Is this any different from having both "lower=10" and "class lower"?

>Ban "from foo import bar"!!

I think the problem is more to do with Python's general fluidness
than "from foo import bar" (which I quite like).
--
http://www.cs.su.oz.au/~gary/

Graham Clemo

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Jun 18, 1996, 3:00:00 AM6/18/96
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> I like treating assignment as not an expression operator, to avoid
> typos like if a = b: ...
>

This is only a problem if your language uses = for assignment.
If it used, say, := then this mistake would be more difficult to make.

"if a := b" - few people would type this by accident.

This is only a minor lexical decision though, and nothing worth losing
sleep over.

> 'nuff said about this topic.

Yes, you are probably right.

Steven D. Majewski

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Jun 18, 1996, 3:00:00 AM6/18/96
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On 16 Jun 1996, Tim Peters wrote:

> Strings form a (non-Abelian) group under catenation, and "+" is a
> fine symbol for any group's operator. Good Lord, if it's good enough for
> adding vectors, matrices & quaternions, why not for strings?

I got nothin' against strings, but using '+' for sequence
concatenation prevents using it for vectors & matrices if they
are represented as a type of sequence ( well, it doesn't actually
prevent it, but it does make it a bit confusing! )

On the subject of Gotcha's:

>>> [1] + [2]
[1, 2]
>>> (1) + (2)
3 # Oops! - what I meant was ...
>>> (1,) + (2,) # more typically, one of those operands was a
(1, 2) # function parameter and yielded a run-time error
>>> # instead of a wrong value.


Yes - I prefer Python's Gotcha's to C or C++ or [whatever's] Gotcha's.
I'm used to them by now, and I've even grown fond of a few of them.
But I think the *only* effective way to get rid of gotcha's is with
type checking. The horrible thing about C is that it makes you have
to bend to it's type system, and then it goes and lets something like
"if ( a = b )" through! If you're going to go through the trouble
of type checking, then conditionals ought to require a boolean type.


> So there.
>
> meaner-than-ever<wink>-ly y'rs - tim

Welcome back, Tim!


> PS: Would love to catch up, but not at the $2/hour this no-offline-mode
> newsreader costs <arghghgh!>. Will cruise the homepage & come back prepared
> to correct everyone's mistaken opinions <smile> ...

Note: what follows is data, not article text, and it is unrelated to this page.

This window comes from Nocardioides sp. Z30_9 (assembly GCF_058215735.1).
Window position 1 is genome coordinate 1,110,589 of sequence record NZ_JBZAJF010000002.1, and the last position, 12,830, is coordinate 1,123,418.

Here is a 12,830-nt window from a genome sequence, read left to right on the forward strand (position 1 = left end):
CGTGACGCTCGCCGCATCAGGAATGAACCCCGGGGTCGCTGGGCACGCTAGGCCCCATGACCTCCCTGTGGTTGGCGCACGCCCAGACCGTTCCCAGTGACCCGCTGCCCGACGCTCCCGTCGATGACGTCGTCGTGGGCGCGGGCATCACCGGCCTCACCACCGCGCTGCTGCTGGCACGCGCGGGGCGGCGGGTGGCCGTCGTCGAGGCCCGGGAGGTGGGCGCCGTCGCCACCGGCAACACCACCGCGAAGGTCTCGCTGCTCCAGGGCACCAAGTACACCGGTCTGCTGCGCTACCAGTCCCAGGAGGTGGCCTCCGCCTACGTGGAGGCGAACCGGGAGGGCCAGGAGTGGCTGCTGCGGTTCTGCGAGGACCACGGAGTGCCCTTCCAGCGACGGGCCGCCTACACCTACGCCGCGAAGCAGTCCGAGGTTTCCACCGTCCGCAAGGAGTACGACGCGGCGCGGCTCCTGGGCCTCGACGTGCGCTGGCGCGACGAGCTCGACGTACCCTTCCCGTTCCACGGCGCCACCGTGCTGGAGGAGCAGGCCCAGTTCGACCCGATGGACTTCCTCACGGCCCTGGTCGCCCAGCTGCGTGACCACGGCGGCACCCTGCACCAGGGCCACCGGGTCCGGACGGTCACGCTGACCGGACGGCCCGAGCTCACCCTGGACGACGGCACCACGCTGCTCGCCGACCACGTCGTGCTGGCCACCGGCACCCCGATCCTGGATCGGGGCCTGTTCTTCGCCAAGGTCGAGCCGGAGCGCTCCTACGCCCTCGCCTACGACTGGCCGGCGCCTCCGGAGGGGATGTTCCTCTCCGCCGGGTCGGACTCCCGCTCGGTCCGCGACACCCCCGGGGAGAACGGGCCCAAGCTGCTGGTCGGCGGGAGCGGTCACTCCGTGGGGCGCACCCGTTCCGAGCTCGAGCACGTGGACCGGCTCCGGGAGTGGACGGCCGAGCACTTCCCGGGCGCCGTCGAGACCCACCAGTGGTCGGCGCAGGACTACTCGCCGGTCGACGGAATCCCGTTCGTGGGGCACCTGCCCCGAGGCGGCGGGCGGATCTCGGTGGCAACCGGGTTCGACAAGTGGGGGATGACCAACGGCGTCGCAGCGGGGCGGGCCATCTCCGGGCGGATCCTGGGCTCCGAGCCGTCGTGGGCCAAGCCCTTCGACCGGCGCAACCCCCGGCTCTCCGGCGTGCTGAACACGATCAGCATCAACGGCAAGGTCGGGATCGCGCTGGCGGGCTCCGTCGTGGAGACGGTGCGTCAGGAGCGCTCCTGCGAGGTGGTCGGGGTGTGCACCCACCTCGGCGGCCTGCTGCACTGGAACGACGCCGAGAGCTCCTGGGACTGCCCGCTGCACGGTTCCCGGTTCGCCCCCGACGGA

One of the threads you missed was "Where is Tim -- we miss his sigs!"


[ Some things never change: True to usual form, it took Yet Another
Syntax Discussion to simultaneously lure Tim Peters out of retirement,
and me out of "semi-retirement". If this didn't smoke him out, then
maybe the delimiters/whitespace thread would have done the trick! ]

Jim Fulton

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Jun 19, 1996, 3:00:00 AM6/19/96
to

I hate to get involved with this, but I just thought I'd give a file
iterator that would, perhaps, better address the views of people
who like the simple perl mechanism for iterating through lines of a
file, and illustrate a little-known, but useful, feature of for loops:

class InputLines:
def __init__(self,file=sys.stdin):
self.file, self.index, self.data = file, -1, ''

def __getitem__(self,index):
i=self.index
if index == i: return self.data
if index == 0 and i > 0:
self.file.seek(0)
i=-1
while i < index:
l=self.file.readline()
if not l: raise IndexError, 'end of file'
i=i+1
self.index, self.data = i, l
return l

With this, you could process standard input with:

for line in InputLines():
... do stuff with line ...


for process a file with:

for line in InputLines(open('some_file','r')):
... do stuff with line ...


This takes advantage of the fact that for loops start indexing from 0
and increase the index until an index error occurs.
--
Jim Fulton Digital Creations
j...@digicool.com 540.371.6909

Tom Christiansen

unread,
Jun 21, 1996, 3:00:00 AM6/21/96
to

[courtesy cc of this posting sent to cited author via email]

In comp.lang.python,
Aaron Watters <a...@big.att.com> writes:
:... I managed to illustrate one of the advantages


:of Python-subclassing (over, say, Perl cut-and-paste) by accident,
:even if it was a little embarrassing.
:
:NOTE: I know you don't need to use cut-and-paste in Perl, but
:I know from painful experience that this is what almost everyone
:does, and I seriously believe that the language tends to
:encourage this (particularly thanks to the weird ways that
:different types of objects are treated completely differently
:by the language, which makes proper modularization more difficult
:than it should be)...

When you have a language that's snatched up by a million accidental
programmers for the last decade or so, first those doing system
administration, and now those doing web work like CGI and spiderbots, it's
no small wonder that you've got a lot of Perl code out there that looks
like as though it were written by someone who would have been more
comfortable writing in BASIC than in Modula.